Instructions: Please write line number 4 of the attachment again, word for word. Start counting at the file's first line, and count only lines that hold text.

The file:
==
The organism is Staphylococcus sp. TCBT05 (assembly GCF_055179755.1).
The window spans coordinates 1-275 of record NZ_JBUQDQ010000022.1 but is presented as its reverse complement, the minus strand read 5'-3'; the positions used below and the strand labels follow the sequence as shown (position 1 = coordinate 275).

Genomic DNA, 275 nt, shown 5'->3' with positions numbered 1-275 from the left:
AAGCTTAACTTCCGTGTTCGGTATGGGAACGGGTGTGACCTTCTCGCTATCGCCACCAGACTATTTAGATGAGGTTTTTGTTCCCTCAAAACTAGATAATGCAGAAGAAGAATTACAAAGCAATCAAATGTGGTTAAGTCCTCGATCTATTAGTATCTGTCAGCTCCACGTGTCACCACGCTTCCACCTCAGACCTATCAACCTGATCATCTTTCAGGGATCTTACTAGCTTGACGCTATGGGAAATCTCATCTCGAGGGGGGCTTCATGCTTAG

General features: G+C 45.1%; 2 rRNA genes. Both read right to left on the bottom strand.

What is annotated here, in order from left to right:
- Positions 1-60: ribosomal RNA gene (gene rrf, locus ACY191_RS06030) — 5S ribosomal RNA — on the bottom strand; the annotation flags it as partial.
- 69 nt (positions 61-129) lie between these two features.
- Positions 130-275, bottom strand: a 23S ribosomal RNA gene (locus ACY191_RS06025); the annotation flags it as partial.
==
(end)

AAGCTTAACTTCCGTGTTCGGTATGGGAACGGGTGTGACCTTCTCGCTATCGCCACCAGACTATTTAGATGAGGTTTTTGTTCCCTCAAAACTAGATAATGCAGAAGAAGAATTACAAAGCAATCAAATGTGGTTAAGTCCTCGATCTATTAGTATCTGTCAGCTCCACGTGTCACCACGCTTCCACCTCAGACCTATCAACCTGATCATCTTTCAGGGATCTTACTAGCTTGACGCTATGGGAAATCTCATCTCGAGGGGGGCTTCATGCTTAG